BAGHDAD - Iraqis have displayed surprising resilience to
years of bloodshed but mental health problems often go untreated in
Iraq, the World Health Organization (WHO) said in a study released on
A mental health survey published in the journal World Psychiatry
found mental disorders amongst Iraqis are no more prevalent than in
peaceful countries, contrary to what might be expected given the
violence unleashed by the 2003 U.S.-led invasion and years of war
"Stress levels are high while mental disorders are comparable to
other countries. This suggests Iraqis have had to develop coping
strategies to survive during the past few decades of unrest," Naeema Al
Gasseer, the WHO's representative to Iraq, said in a statement.
"Stress has had an impact on the entire population and conflict has become almost a normal occurrence."
The sectarian violence that nearly tore Iraq apart in 2006-2007 has
largely subsided but many Iraqis remain traumatized by those years.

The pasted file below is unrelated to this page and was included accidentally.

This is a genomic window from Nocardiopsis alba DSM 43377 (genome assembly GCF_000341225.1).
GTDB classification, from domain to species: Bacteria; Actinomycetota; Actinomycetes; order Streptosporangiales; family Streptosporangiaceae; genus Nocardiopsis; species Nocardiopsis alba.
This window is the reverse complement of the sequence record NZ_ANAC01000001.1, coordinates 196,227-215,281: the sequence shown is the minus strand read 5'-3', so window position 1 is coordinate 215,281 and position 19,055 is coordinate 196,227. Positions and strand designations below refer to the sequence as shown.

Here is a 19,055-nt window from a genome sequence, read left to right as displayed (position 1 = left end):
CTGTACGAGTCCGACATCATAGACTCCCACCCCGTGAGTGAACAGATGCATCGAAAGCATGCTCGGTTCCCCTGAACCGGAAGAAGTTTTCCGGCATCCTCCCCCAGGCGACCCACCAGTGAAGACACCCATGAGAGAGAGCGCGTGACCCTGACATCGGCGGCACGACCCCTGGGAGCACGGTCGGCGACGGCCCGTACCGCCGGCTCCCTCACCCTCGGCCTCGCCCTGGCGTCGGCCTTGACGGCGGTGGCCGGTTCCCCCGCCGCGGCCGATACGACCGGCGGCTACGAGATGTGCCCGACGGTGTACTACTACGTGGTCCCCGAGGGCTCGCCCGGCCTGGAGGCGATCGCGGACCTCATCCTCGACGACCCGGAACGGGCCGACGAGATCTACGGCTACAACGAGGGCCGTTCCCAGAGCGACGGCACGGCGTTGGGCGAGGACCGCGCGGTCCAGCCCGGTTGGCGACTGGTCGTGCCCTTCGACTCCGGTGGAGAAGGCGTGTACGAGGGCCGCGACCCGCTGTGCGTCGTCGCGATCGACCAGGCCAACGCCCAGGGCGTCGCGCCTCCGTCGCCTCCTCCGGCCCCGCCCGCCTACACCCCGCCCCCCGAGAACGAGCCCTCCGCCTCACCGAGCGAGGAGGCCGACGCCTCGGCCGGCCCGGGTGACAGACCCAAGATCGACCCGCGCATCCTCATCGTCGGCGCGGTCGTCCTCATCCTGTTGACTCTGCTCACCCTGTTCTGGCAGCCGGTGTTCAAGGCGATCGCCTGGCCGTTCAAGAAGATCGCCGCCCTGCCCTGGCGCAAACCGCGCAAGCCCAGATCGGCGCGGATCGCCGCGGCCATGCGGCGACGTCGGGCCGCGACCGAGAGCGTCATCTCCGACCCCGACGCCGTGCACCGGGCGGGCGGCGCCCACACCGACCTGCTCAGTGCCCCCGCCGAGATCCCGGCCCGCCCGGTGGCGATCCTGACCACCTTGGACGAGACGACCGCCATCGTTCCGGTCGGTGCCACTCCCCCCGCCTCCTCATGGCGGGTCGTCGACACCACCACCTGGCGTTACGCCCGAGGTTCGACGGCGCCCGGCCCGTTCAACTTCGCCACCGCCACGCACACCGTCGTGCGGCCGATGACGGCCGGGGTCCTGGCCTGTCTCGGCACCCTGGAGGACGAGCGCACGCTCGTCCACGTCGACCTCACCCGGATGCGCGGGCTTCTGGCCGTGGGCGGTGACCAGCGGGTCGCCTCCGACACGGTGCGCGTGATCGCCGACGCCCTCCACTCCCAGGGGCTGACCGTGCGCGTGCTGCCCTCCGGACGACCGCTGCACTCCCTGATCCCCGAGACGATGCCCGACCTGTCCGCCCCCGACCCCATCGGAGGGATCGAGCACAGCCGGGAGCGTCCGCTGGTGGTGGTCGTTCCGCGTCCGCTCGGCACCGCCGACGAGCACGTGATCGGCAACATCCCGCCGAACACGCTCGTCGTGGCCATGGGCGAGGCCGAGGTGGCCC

Despite a steep drop in violence, militants still carry out devastating bomb attacks, especially in the volatile north.
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The study, which surveyed 4,332 adults, found that 16.5 percent of
Iraqis have mental health problems but only 2.2 percent of those had
received medical treatment.
"This is a matter of great concern...when you consider the emotional
distress experienced by so many during the recent past," Iraqi Health
Minister Saleh Al Hassnawi said.
"In Iraq, there is considerable stigma attached to having a mental
illness. We must encourage people to come forward and seek the
treatment they need,"
The survey also found anxiety and behavioral disorders had afflicted Iraqi women more than men.
Writing by Tim Cocks; Editing by Angus MacSwan